Jackson Herald sports reporter Ben Munro catches up with Jefferson softball coach Zach Black in this installment that profiles coaches and athletes around Jackson County. Black, who is in his second year with the Dragons, talks about what drew him to Jefferson; balancing family life and coaching; and how he nearly sought a career in law enforcement.
Munro: You’re originally from Suwanee in northern Gwinnett County. I believe you’ve said the folks around Jefferson jokingly refer to you as “city boy.” How do you feel about that distinction?
Black: Yes, two of my assistant coaches, Sam Moore and Kimberlee Tolbert, refer to me as a city boy. They make fun of me because I do not own a pair of boots, my shorts come down to my knees and I do not hunt. So I guess that classifies me as a city boy. We have a pretty good time with it.
Munro: What sports did you play at North Gwinnett High School? What was the glory moment of your high school athletic career?
Black: I played two years of basketball and four years of baseball at North Gwinnett. My “glory moment” was probably my junior year of baseball. I hit two homeruns in one game off a pitcher who is now playing in AAA for the White Sox I believe. So I guess that was pretty cool.
Munro: What got you into coaching softball?
Black: I got into coaching softball my first year at Apalachee. The head softball coach and baseball coach was the same guy. I was already helping with baseball so he asked me to help with softball as well. Growing up my dad also coached, so I had been around the game before.
Munro: You’re now in your second year at Jefferson. What drew you to the Jefferson job?
Black: I was drawn to the job at Jefferson originally because it was five minutes from my house. I have always heard great things about Jefferson and knew if the opportunity ever presented itself I would love to pursue a job here. The job came open, I put my name in, prayed a lot and was fortunate enough to receive the job. Jefferson really is a great place to work.
Munro: You’ve got teaching duties on top of your coaching duties and have two young children as well. That’s got to get hectic sometimes. How do you balance everything?
Black: I try and balance everything by staying organized, and I write a lot of things down. I probably send myself 20 emails a day of things I need to do. I try and focus on one task at a time — much easier said than done. I am also blessed to have great help around me.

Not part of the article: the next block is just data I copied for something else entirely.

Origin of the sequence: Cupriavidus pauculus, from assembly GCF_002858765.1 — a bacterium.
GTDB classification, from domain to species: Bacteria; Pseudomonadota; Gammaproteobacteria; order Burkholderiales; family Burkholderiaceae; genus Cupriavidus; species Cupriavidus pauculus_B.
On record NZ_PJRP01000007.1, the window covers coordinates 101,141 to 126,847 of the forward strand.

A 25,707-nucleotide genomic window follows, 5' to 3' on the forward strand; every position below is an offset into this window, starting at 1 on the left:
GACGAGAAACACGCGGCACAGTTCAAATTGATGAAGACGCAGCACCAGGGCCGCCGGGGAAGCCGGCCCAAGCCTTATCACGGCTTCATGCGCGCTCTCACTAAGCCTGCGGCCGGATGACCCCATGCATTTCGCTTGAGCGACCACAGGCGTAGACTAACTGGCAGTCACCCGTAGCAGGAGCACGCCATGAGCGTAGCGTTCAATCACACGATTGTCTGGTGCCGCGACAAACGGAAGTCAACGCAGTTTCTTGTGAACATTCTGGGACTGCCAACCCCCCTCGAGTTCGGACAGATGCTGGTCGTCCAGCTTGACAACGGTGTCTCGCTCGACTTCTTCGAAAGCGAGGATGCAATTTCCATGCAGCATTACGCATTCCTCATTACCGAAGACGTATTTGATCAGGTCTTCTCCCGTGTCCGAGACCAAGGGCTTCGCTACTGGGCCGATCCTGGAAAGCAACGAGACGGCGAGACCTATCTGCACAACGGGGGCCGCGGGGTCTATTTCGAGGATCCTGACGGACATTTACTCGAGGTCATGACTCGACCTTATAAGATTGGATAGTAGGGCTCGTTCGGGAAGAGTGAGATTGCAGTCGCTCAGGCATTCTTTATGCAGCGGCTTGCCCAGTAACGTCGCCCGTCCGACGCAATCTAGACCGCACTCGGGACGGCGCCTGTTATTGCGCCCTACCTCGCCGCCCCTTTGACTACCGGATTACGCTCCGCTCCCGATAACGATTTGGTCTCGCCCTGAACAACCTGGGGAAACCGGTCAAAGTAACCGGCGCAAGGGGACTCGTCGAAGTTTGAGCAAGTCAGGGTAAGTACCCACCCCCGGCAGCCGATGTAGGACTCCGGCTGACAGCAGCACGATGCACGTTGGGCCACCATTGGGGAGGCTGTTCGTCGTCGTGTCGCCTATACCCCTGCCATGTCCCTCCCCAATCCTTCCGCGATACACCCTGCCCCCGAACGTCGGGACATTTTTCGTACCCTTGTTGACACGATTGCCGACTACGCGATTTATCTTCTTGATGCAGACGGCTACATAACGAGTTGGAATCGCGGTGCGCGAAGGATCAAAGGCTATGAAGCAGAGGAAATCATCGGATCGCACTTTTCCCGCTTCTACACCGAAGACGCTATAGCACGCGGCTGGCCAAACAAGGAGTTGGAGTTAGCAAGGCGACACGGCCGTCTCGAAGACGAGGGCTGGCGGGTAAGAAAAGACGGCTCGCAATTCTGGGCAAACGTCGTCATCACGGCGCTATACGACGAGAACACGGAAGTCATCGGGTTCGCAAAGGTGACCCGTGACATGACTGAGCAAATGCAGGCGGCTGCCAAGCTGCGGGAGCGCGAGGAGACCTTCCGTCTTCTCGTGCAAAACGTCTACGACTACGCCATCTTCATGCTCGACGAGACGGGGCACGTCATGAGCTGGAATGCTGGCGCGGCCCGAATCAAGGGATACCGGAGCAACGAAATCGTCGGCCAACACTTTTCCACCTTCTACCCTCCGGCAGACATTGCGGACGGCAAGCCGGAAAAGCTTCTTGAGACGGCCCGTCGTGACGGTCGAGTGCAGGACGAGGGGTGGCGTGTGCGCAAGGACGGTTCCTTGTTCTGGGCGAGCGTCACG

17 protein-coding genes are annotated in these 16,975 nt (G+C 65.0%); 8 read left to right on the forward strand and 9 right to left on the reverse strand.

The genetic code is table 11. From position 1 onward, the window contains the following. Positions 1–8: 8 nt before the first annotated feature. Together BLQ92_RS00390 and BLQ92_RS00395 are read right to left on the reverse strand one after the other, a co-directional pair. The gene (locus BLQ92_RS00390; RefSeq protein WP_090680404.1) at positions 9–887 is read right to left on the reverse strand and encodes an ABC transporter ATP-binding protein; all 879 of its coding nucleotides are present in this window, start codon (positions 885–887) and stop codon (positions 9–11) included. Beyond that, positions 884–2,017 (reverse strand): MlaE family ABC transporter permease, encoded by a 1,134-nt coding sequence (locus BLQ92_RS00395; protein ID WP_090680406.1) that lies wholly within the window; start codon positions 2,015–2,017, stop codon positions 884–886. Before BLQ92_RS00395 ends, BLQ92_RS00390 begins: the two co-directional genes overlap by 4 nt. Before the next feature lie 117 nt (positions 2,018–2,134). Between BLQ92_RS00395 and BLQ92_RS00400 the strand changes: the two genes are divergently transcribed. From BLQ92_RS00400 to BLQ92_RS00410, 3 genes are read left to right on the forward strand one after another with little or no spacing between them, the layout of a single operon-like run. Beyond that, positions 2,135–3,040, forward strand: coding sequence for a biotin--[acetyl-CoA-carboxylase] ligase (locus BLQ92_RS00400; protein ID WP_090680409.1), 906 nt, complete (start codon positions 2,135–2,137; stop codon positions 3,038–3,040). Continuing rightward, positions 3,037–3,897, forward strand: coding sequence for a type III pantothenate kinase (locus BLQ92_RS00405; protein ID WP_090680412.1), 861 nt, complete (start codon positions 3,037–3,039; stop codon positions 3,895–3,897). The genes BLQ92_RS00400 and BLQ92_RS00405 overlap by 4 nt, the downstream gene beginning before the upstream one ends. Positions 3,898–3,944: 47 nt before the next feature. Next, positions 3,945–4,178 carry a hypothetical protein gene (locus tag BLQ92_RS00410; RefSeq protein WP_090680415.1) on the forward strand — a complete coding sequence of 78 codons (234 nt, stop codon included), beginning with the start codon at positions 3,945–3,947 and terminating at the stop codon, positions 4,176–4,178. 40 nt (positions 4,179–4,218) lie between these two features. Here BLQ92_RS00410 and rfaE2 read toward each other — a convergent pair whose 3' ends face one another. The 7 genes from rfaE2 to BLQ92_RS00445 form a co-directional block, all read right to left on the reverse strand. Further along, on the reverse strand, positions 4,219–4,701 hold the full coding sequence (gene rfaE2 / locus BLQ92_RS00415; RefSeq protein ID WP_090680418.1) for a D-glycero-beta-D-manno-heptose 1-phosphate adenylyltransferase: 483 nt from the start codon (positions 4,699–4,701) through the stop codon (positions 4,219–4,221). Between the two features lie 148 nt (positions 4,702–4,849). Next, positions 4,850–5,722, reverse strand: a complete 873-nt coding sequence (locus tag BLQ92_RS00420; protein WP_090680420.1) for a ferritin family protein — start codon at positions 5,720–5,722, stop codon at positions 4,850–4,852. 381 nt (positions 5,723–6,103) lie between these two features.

Munro: Switching gears, do you have any other hobbies outside of sports?
Black: Outside of sports my hobbies would probably be keeping up with my two kids. My daughter is two and my son is six months, so it makes for some pretty entertaining times away from coaching.
Munro: If you had gone into a profession other than coaching, what would it have been?
Black: Another profession I would have gone into would be a S.W.A.T. team or FBI agent. Those are some pretty awesome dudes. I seriously considered it at one point, but my whole family is teachers so if I didn’t teach they may have kicked me out of the family.
Munro: What bands/musical acts are on your playlist right now?
Black: Right now I am listening to country or Christian music. Usually Kicks 101.5 or 104.7 on the radio. I’ve gotten pretty big into Luke Bryan and his song “Play it Again.” Probably my favorite right now.
Munro: Back to softball. You’ve been very complimentary of your team’s chemistry. What makes the group’s camaraderie so special?
Black: I think the team’s chemistry this year starts with our seniors. Meagan (Faulkner), Olivia (Husted), Arynn (Baker) and Emily (Holman) have done a great job of including everyone — no matter the grade — in things they do. They all seem to get along with each other and enjoy being around each other both on and off the field, which is great to see from a coach's perspective.
Munro: Where do you see this program going in the next three to four years?
Black: In three to four years I hope we are continuing to get better. Not only do we want to make the girls the best softball players they can be, but more importantly help them, become great people and become prepared for things they may face in the real world. One day their softball careers will be over, but hopefully something they learn from us through softball they can use the rest of their life.
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